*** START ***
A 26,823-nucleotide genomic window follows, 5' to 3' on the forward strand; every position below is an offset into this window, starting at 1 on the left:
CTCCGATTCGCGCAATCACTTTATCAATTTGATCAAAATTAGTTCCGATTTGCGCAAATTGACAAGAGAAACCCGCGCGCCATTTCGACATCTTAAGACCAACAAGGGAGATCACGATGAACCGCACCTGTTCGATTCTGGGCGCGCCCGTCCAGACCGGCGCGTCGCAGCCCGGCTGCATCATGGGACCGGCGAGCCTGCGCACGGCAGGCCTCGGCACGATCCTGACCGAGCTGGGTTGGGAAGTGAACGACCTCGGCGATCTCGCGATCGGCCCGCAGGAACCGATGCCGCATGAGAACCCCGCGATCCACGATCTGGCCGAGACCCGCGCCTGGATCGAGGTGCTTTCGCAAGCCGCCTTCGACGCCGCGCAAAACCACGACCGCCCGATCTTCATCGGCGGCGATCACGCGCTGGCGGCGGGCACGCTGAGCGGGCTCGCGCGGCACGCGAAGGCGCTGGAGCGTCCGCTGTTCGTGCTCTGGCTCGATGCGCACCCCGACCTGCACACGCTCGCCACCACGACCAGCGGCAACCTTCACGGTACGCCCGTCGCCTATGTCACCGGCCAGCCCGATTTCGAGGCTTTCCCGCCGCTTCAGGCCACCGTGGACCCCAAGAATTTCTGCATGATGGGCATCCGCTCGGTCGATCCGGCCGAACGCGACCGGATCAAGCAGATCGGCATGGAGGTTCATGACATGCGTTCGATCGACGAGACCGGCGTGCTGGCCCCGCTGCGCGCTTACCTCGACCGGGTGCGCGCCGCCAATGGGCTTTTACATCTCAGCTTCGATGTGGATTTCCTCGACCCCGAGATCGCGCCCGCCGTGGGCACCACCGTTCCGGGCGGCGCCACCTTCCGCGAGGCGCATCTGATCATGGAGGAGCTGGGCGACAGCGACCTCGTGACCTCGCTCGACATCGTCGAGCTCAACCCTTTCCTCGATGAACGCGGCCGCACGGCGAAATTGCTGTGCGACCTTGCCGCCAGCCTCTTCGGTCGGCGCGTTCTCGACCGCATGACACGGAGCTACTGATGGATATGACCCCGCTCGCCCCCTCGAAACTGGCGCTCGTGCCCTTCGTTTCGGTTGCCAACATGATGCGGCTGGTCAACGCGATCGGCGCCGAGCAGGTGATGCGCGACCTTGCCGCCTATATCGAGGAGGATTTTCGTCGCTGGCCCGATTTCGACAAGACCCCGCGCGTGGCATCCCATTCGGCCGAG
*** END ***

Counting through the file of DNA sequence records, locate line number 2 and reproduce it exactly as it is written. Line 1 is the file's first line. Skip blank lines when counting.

CTCCGATTCGCGCAATCACTTTATCAATTTGATCAAAATTAGTTCCGATTTGCGCAAATTGACAAGAGAAACCCGCGCGCCATTTCGACATCTTAAGACCAACAAGGGAGATCACGATGAACCGCACCTGTTCGATTCTGGGCGCGCCCGTCCAGACCGGCGCGTCGCAGCCCGGCTGCATCATGGGACCGGCGAGCCTGCGCACGGCAGGCCTCGGCACGATCCTGACCGAGCTGGGTTGGGAAGTGAACGACCTCGGCGATCTCGCGATCGGCCCGCAGGAACCGATGCCGCATGAGAACCCCGCGATCCACGATCTGGCCGAGACCCGCGCCTGGATCGAGGTGCTTTCGCAAGCCGCCTTCGACGCCGCGCAAAACCACGACCGCCCGATCTTCATCGGCGGCGATCACGCGCTGGCGGCGGGCACGCTGAGCGGGCTCGCGCGGCACGCGAAGGCGCTGGAGCGTCCGCTGTTCGTGCTCTGGCTCGATGCGCACCCCGACCTGCACACGCTCGCCACCACGACCAGCGGCAACCTTCACGGTACGCCCGTCGCCTATGTCACCGGCCAGCCCGATTTCGAGGCTTTCCCGCCGCTTCAGGCCACCGTGGACCCCAAGAATTTCTGCATGATGGGCATCCGCTCGGTCGATCCGGCCGAACGCGACCGGATCAAGCAGATCGGCATGGAGGTTCATGACATGCGTTCGATCGACGAGACCGGCGTGCTGGCCCCGCTGCGCGCTTACCTCGACCGGGTGCGCGCCGCCAATGGGCTTTTACATCTCAGCTTCGATGTGGATTTCCTCGACCCCGAGATCGCGCCCGCCGTGGGCACCACCGTTCCGGGCGGCGCCACCTTCCGCGAGGCGCATCTGATCATGGAGGAGCTGGGCGACAGCGACCTCGTGACCTCGCTCGACATCGTCGAGCTCAACCCTTTCCTCGATGAACGCGGCCGCACGGCGAAATTGCTGTGCGACCTTGCCGCCAGCCTCTTCGGTCGGCGCGTTCTCGACCGCATGACACGGAGCTACTGATGGATATGACCCCGCTCGCCCCCTCGAAACTGGCGCTCGTGCCCTTCGTTTCGGTTGCCAACATGATGCGGCTGGTCAACGCGATCGGCGCCGAGCAGGTGATGCGCGACCTTGCCGCCTATATCGAGGAGGATTTTCGTCGCTGGCCCGATTTCGACAAGACCCCGCGCGTGGCATCCCATTCGGCCGAG